I started a 12-week course about sewing bags 2 weeks ago, at Morley College in Waterloo, because I want to make the fabric that I print into small bags and pouches. Here are some sketches for bag designs that I drew in the last class:

I'm going to use material that I printed previously.  Here are 2 photos of a make-up bag that I made 2 years ago, using fabric that I printed with an autumn leaves design, using screenprinting and discharge binder to print the lighter mustardy colour of the leaves onto the dark blue linen.

I only made two of these pouches 2 years ago - one for myself and one for my mum.  Now I'm doing this bag-sewing course to learn to sew and finish the projects properly.  I just taught myself how to make this make-up pouch, using a pattern from the internet, and although it came out well, you can see that the zip insert and the lining could be done more beautifully.

I also have some of this block-printed shell-pattern fabric left (not as much as in the photo) that I printed 2 years ago, and sewed up into a simple tote bag as a present for a friend:

I have used up almost all of both the autumn leaves and the shell fabric, so I need to print some more to make into the new bags.  The shell print is simpler to make, as I can do it at home with the lino blocks, so I will start with that first of all, and hope to make up some lovely professionally finshed bags soon!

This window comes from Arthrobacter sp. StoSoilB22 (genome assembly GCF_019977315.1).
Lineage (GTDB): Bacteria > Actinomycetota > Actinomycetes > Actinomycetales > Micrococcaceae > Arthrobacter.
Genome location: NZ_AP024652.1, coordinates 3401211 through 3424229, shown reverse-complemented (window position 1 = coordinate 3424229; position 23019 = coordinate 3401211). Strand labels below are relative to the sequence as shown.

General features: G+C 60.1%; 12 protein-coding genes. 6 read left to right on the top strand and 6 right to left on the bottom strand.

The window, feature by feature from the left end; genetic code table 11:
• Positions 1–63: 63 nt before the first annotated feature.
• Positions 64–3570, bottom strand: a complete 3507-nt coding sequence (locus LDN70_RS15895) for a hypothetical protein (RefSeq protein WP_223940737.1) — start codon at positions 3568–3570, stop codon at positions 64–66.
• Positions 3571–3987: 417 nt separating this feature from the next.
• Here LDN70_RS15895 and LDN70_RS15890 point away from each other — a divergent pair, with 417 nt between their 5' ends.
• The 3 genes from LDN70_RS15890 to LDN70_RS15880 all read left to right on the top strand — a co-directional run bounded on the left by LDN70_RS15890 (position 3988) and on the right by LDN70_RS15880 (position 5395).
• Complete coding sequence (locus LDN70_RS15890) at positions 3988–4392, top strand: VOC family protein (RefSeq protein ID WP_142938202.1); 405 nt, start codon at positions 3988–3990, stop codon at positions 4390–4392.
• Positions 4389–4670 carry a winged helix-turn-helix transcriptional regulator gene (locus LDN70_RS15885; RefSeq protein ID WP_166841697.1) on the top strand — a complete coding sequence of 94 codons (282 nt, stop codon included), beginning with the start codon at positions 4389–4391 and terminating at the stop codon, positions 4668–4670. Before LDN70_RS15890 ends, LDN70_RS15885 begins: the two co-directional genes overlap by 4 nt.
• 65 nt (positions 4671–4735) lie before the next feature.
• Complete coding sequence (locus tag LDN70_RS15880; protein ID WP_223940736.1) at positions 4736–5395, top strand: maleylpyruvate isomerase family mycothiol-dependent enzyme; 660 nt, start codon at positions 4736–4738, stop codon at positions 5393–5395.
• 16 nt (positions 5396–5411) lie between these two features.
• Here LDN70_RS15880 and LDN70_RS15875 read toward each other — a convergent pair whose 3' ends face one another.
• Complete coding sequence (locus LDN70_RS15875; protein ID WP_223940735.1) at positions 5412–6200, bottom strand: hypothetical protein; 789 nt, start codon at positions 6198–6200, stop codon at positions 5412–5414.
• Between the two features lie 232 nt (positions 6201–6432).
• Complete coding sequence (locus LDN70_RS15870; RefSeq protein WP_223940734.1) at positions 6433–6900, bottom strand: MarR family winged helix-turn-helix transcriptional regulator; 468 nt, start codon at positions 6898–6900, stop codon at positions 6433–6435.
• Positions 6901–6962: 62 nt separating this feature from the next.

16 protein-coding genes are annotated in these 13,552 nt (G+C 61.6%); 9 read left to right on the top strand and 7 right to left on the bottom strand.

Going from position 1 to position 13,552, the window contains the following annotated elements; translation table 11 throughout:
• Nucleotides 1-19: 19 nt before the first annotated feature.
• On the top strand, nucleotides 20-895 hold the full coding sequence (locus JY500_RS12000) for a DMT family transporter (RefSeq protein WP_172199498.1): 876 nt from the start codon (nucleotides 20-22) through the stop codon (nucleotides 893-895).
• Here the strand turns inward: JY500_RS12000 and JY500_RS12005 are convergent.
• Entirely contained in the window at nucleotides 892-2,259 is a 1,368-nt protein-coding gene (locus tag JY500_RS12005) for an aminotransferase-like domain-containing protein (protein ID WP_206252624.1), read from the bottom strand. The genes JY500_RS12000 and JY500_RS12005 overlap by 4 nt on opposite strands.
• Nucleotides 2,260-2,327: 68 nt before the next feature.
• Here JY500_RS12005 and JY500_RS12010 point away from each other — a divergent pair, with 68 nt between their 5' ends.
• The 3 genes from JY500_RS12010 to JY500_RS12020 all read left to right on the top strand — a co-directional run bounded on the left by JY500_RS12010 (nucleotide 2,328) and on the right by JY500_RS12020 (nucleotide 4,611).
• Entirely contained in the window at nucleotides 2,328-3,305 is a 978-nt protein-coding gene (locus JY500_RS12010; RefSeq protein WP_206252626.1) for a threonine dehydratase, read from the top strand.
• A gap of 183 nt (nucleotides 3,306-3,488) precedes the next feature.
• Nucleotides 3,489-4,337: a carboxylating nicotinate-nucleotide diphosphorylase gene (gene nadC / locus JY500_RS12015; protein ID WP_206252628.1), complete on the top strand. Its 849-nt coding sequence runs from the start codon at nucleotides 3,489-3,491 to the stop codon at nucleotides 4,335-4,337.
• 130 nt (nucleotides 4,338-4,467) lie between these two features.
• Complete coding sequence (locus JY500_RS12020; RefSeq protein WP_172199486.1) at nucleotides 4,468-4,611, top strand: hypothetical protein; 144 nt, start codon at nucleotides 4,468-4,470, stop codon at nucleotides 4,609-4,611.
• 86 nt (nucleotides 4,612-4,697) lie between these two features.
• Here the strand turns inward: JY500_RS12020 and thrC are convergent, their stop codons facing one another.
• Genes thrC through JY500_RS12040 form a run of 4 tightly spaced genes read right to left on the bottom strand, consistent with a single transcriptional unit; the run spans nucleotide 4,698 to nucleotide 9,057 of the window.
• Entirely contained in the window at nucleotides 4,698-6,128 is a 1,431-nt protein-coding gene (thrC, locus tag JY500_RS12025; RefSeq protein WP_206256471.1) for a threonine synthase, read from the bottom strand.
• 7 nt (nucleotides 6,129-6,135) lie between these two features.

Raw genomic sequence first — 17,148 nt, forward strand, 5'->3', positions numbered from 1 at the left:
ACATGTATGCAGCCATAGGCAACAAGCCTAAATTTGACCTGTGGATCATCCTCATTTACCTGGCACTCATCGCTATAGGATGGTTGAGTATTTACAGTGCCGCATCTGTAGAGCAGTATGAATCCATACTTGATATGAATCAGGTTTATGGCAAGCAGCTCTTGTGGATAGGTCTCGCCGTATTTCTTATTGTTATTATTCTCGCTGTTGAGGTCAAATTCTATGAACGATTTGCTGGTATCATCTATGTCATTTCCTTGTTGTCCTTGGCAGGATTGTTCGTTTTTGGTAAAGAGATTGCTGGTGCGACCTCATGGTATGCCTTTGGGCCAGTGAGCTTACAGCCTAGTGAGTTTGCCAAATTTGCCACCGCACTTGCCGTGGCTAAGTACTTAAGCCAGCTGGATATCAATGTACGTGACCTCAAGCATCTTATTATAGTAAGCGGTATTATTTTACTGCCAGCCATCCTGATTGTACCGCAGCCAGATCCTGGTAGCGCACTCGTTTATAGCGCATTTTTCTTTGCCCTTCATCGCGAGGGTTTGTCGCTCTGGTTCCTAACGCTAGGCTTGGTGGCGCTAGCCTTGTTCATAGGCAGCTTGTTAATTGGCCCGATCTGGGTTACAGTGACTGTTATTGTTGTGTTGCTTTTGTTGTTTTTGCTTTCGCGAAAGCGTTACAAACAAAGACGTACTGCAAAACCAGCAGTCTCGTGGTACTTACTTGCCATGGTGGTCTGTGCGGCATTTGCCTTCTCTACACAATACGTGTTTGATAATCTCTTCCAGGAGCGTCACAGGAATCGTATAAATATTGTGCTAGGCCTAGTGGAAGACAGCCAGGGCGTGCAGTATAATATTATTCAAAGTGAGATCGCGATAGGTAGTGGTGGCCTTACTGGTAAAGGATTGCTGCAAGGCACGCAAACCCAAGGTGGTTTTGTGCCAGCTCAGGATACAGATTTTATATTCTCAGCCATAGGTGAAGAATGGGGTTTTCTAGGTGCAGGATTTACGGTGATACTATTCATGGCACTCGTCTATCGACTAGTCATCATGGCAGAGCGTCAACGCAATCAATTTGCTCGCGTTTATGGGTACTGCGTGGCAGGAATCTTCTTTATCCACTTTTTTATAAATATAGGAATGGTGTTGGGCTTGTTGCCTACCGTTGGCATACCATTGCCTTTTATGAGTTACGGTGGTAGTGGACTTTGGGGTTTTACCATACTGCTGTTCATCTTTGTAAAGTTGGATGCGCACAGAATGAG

Friday, 2 September 2011

tobias and the angel

Last June (2010) I went on a great block printing one-day workshop at Tobias and the Angel's workshop in Surrey.  They have a massive range of print blocks which they purchased from Yately industries for the disabled, and they now use to print their own hand block-printed cloth and products, and to teach workshops with.

On the day, the workshop participants chose a dye colour and we were shown how to brush it onto a felt-topped dye pad, stamp the block onto the dye-pad and print it on the cloth using a mallet to hit the back of the block with pressure.

We also used a weight on the fabric, to start printing at one edge of the fabric and move it away from us as we printed, ensuring the inky area wasn't touching the printer and the fabric didn't slip off the table.

The blocks I used had repeat designs that connected end to end, and I was shown how to mitre the pattern at the corners using a folded piece of paper to block off the print in the correct place in the corner.

I really recommend a workshop at Tobias and the Angel.  I was very satisfied with the print I made and the learning process, and the workshop is in beautiful surroundings with inspiring equipment and people.

Wednesday, 24 August 2011

printing on fabric with flocked lino

I experimented with glueing flocking powder onto a lino block and printing onto fabric with it.
The reason was to get a stronger print because the flocked surface should hold more textile ink than the smooth lino surface.
You can buy ready-flocked lino for textile printing, e.g. from heart-educational.co.uk, and I have tried printing with this. The problem with it is that it is difficult to carve the flocked lino with a lino-cutter. If you cut out solid shapes with this flocked lino it prints well, but it's hard to carve lines or detail into.